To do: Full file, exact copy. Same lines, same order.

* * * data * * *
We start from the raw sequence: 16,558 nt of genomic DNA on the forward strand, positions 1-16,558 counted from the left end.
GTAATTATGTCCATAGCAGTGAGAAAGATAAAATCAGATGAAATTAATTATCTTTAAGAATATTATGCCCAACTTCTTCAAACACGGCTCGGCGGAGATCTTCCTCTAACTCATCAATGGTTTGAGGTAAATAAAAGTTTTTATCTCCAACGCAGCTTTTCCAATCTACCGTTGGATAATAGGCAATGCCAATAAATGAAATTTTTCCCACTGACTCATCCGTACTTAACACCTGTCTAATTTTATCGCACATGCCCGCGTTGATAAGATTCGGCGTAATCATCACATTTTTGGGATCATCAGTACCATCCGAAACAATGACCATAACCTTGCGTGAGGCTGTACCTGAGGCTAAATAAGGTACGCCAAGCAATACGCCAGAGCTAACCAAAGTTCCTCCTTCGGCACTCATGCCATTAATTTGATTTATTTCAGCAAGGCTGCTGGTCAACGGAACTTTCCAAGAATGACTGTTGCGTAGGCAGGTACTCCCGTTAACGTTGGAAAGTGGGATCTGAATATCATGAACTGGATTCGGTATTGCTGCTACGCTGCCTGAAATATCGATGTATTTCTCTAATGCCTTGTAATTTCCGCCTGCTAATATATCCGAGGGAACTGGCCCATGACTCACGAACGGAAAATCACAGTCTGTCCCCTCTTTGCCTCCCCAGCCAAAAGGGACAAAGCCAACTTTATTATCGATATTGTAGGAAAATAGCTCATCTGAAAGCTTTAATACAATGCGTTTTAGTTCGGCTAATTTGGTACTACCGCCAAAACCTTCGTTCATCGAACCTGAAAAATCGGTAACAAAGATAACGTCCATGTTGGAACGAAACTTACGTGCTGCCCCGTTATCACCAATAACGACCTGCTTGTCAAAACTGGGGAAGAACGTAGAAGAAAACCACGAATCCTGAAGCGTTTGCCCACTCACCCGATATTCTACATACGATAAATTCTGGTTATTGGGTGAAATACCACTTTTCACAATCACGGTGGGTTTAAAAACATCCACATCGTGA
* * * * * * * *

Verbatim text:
We start from the raw sequence: 16,558 nt of genomic DNA on the forward strand, positions 1-16,558 counted from the left end.
GTAATTATGTCCATAGCAGTGAGAAAGATAAAATCAGATGAAATTAATTATCTTTAAGAATATTATGCCCAACTTCTTCAAACACGGCTCGGCGGAGATCTTCCTCTAACTCATCAATGGTTTGAGGTAAATAAAAGTTTTTATCTCCAACGCAGCTTTTCCAATCTACCGTTGGATAATAGGCAATGCCAATAAATGAAATTTTTCCCACTGACTCATCCGTACTTAACACCTGTCTAATTTTATCGCACATGCCCGCGTTGATAAGATTCGGCGTAATCATCACATTTTTGGGATCATCAGTACCATCCGAAACAATGACCATAACCTTGCGTGAGGCTGTACCTGAGGCTAAATAAGGTACGCCAAGCAATACGCCAGAGCTAACCAAAGTTCCTCCTTCGGCACTCATGCCATTAATTTGATTTATTTCAGCAAGGCTGCTGGTCAACGGAACTTTCCAAGAATGACTGTTGCGTAGGCAGGTACTCCCGTTAACGTTGGAAAGTGGGATCTGAATATCATGAACTGGATTCGGTATTGCTGCTACGCTGCCTGAAATATCGATGTATTTCTCTAATGCCTTGTAATTTCCGCCTGCTAATATATCCGAGGGAACTGGCCCATGACTCACGAACGGAAAATCACAGTCTGTCCCCTCTTTGCCTCCCCAGCCAAAAGGGACAAAGCCAACTTTATTATCGATATTGTAGGAAAATAGCTCATCTGAAAGCTTTAATACAATGCGTTTTAGTTCGGCTAATTTGGTACTACCGCCAAAACCTTCGTTCATCGAACCTGAAAAATCGGTAACAAAGATAACGTCCATGTTGGAACGAAACTTACGTGCTGCCCCGTTATCACCAATAACGACCTGCTTGTCAAAACTGGGGAAGAACGTAGAAGAAAACCACGAATCCTGAAGCGTTTGCCCACTCACCCGATATTCTACATACGATAAATTCTGGTTATTGGGTGAAATACCACTTTTCACAATCACGGTGGGTTTAAAAACATCCACATCGTGA